In all the frenzied speculation over whether ideological antagonists like Mufti Mohammed Sayeed and Narendra Modi can suddenly turn allies, it is easy to forget how arduous and bloody the journey for Jammu and Kashmir (J-K) has been to even get to this point.
This is not like any other state where political machinations, unstable coalitions, frequent elections or even a spell of governor's rule all come with the turf. It may be tempting to see the electoral impasse in the state as a sign of the 'new normal', but it would be disastrously delusional to do so. In a state where prior to 2002 the vote was often manipulated or coerced, the price tag on democracy is now so high that J-K simply cannot afford not to have an elected government. To make the 2014 election possible, lives have been lost, provocations from Pakistan defied, boycott politics challenged and serious career-altering risks taken by erstwhile separatists who have gambled with their embrace of mainstream politics.
Above all let's not forget the voter turnout. The willingness of the people to engage with the electoral process in significantly greater numbers than before presents an opportunity to place new building blocks on the edifice of hope and design a fresh architecture of peace. For all this to end in governor's rule would be not just miserably underwhelming; it would be dangerously undermining of a high-stakes democracy project that is at the heart of healing a wounded state.
As a long-time Kashmir watcher, it's not that I believe that elections are a prescription for all the historical ailments of the state. In fact it is illusory to mix up issues of every-day governance - which remains why a lot of people vote - with a larger political conclusion. But the fact that democracy has provided a constitutional framework for the soft separatism of parties like the PDP and its slogan of 'self-rule' is a much more imaginative way to marginalise the hardline 'azaadi' camp than diktats from Delhi. These elections were not an end in themselves but they were certainly a chance at a new start. To see them end in a non-government is to take J-K back to the drawing board. This critical moment in the state's history calls for statesmanship over self-interest.
The Mufti's innovative idea of leading a grand 'national' government in J-K - one supported by both the Congress and the BJP - in the larger interests of India may well be utopian and abstractly academic. But idealism is not a disqualification in itself and the proposal is worth dissecting for the spirit of what drives it. Implicit in the invocation of Atal Bihari Vajpayee by his daughter Mehbooba is the argument that the state needs consensus to counter conflict and bi-partisanship to defeat the bullet.
In real terms that politically accommodate how both regions, Jammu and the Valley, have voted, the only logical outcome is a joining of hands between the BJP and the PDP. The National Conference's offer of support to the PDP, while dramatic and with strong street support in the Valley, excludes Jammu entirely. It was perhaps more a googly designed to knock out a joint-innings between the Mufti and Modi. So unless Omar Abdullah decides to back a BJP-led government, which is unlikely, the only reasonably representative political formation left is the unlikely combination of the BJP and the PDP.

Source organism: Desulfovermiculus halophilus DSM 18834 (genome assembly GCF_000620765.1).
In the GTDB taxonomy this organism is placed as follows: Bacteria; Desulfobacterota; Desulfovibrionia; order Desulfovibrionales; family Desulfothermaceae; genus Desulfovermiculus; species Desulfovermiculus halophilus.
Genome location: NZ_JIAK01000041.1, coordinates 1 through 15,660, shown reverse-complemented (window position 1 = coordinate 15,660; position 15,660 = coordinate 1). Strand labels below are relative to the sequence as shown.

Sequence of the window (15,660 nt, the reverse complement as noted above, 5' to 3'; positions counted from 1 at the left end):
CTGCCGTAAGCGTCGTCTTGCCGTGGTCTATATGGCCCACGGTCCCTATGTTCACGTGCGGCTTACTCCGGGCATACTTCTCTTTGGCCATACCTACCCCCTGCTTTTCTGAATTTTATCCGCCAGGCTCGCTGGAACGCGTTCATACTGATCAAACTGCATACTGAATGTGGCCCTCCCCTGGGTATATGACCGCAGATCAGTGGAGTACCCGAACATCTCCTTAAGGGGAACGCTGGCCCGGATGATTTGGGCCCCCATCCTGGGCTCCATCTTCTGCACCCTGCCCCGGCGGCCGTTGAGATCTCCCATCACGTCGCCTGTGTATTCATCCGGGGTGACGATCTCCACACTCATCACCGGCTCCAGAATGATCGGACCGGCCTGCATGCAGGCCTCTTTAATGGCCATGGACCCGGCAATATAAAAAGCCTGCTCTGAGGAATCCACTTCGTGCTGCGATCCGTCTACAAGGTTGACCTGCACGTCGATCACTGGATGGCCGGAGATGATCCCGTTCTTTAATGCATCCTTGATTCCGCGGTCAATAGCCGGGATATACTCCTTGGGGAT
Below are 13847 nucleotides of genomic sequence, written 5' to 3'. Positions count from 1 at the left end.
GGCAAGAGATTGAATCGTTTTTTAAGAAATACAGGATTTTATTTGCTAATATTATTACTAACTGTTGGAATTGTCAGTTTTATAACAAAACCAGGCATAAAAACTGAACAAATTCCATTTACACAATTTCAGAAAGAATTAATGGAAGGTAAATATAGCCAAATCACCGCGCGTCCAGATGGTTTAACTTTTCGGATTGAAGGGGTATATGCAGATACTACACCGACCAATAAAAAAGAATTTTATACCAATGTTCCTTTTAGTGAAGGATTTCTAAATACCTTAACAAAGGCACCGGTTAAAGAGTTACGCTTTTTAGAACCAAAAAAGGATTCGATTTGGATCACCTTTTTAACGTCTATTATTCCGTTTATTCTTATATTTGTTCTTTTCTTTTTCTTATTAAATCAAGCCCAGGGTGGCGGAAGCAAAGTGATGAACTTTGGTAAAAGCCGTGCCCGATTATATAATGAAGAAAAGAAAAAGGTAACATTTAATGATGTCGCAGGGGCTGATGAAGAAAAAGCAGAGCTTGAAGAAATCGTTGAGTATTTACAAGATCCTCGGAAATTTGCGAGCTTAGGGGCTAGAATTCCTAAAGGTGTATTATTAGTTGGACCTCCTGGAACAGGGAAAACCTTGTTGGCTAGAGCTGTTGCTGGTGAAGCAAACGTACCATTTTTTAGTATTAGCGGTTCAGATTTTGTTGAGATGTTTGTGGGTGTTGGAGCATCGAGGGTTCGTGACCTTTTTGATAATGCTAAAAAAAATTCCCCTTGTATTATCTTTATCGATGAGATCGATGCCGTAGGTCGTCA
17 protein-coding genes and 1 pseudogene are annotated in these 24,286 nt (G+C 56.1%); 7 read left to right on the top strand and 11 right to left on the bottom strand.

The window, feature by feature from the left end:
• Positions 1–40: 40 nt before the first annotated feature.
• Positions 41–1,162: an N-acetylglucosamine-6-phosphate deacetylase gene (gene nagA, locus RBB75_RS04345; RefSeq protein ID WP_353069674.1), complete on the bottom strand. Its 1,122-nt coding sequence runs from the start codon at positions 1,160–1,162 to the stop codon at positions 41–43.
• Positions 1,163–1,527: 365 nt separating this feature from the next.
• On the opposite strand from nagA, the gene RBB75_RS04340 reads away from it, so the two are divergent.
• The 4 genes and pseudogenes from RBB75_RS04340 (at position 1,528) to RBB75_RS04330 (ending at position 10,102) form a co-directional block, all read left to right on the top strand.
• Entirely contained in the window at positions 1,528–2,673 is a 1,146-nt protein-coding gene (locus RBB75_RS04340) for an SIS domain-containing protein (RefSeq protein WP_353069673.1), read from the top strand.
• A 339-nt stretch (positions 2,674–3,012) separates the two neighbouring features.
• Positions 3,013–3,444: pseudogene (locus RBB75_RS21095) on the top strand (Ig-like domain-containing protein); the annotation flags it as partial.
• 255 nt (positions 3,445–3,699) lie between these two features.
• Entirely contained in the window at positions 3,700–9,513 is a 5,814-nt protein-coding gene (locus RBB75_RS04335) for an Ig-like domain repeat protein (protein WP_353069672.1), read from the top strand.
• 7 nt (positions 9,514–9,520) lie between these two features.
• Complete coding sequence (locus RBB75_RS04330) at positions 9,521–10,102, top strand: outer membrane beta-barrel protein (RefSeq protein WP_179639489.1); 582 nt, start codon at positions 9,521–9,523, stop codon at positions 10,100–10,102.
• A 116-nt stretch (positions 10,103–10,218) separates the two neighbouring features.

Yes, its arithmetic seemingly defies chemistry. What could possibly be the meeting ground between the ultra-nationalism of the BJP and the sub-nationalism of the Mufti's party? How would they agree on Article 370, the Armed Forces Special Powers Act, dialogue with Pakistan and inflammable issues like the delimitation of constituencies? The questions are fair and both parties would need to be moderating influences on each other, softening the other's angularities with a common minimum programme that agrees to set aside contentious issues for the present. Ideological labels may prevent these compromises from being stated too explicitly. But the recent past is a ready reckoner to understand that this is possible. We forget now that without being a formal ally of the BJP, the Mufti not just shared the stage with Vajpayee during the former PM's historical Srinagar rally of 2003; his party even helped mobilise people to attend it. With the Mufti at the helm in the state and the NDA in power at the Centre there was a synchronicity in the peace process. The meeting between the separatists and LK Advani was the highest level contact between the Hurriyat and any government in Delhi. Again, it was in the NDA years that intelligence agencies initiated the first and only overt round of talks with a faction of the Hizbul Mujahedeen, the Valley's homegrown terror group. Public memory is short but the Vajpayee years permitted the Mufti to explore what he called his 'healing touch' unhindered.
So while the decision to ally with the BJP in India's only Muslim-majority state is politically fraught with risk for any Valley-based party, especially at this moment when Hindutva rabble-rousers have dominated headlines more than development slogans; to leave a political power vacuum in a state where peace is always tenuous is far more dangerous.
There is every reason for Modi - who promised in Srinagar to build on Vajpayee's Kashmir legacy - to reach out to the Mufti and offer support that rises above competitive and regional politics. We must learn from the past. Let us not forget that the rigged elections of 1987 transformed candidate Mohammad Yusuf Shah into Syed Salahuddin, the Pakistan-based commander of the state's main terror group. The transparently fair elections of 2014 can give birth to new leaders and new beginnings but only if this opportunity is not obliterated by the narrowness of power-seeking. For India's sake, Jammu and Kashmir needs a government.
(Barkha Dutt is Group Editor, NDTV. The views expressed by the author are personal)